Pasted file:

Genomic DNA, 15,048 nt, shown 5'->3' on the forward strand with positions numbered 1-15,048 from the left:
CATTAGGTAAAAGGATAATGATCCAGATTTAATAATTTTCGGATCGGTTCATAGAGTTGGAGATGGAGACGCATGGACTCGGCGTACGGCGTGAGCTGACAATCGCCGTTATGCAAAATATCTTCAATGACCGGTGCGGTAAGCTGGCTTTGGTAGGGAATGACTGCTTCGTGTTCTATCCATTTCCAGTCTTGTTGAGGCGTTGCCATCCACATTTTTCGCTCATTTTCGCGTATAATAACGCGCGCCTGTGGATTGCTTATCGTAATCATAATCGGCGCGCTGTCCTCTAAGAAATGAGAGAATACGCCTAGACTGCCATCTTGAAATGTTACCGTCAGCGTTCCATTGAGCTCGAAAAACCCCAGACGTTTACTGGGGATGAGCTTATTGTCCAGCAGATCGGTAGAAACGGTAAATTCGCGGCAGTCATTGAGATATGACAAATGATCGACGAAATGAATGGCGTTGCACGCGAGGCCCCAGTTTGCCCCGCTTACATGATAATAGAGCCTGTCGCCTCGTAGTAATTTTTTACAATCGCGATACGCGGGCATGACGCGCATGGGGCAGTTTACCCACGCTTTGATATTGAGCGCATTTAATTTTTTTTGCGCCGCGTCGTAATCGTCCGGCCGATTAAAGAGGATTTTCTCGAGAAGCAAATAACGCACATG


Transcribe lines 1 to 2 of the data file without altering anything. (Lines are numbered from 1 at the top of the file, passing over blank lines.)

Genomic DNA, 15,048 nt, shown 5'->3' on the forward strand with positions numbered 1-15,048 from the left:
CATTAGGTAAAAGGATAATGATCCAGATTTAATAATTTTCGGATCGGTTCATAGAGTTGGAGATGGAGACGCATGGACTCGGCGTACGGCGTGAGCTGACAATCGCCGTTATGCAAAATATCTTCAATGACCGGTGCGGTAAGCTGGCTTTGGTAGGGAATGACTGCTTCGTGTTCTATCCATTTCCAGTCTTGTTGAGGCGTTGCCATCCACATTTTTCGCTCATTTTCGCGTATAATAACGCGCGCCTGTGGATTGCTTATCGTAATCATAATCGGCGCGCTGTCCTCTAAGAAATGAGAGAATACGCCTAGACTGCCATCTTGAAATGTTACCGTCAGCGTTCCATTGAGCTCGAAAAACCCCAGACGTTTACTGGGGATGAGCTTATTGTCCAGCAGATCGGTAGAAACGGTAAATTCGCGGCAGTCATTGAGATATGACAAATGATCGACGAAATGAATGGCGTTGCACGCGAGGCCCCAGTTTGCCCCGCTTACATGATAATAGAGCCTGTCGCCTCGTAGTAATTTTTTACAATCGCGATACGCGGGCATGACGCGCATGGGGCAGTTTACCCACGCTTTGATATTGAGCGCATTTAATTTTTTTTGCGCCGCGTCGTAATCGTCCGGCCGATTAAAGAGGATTTTCTCGAGAAGCAAATAACGCACATG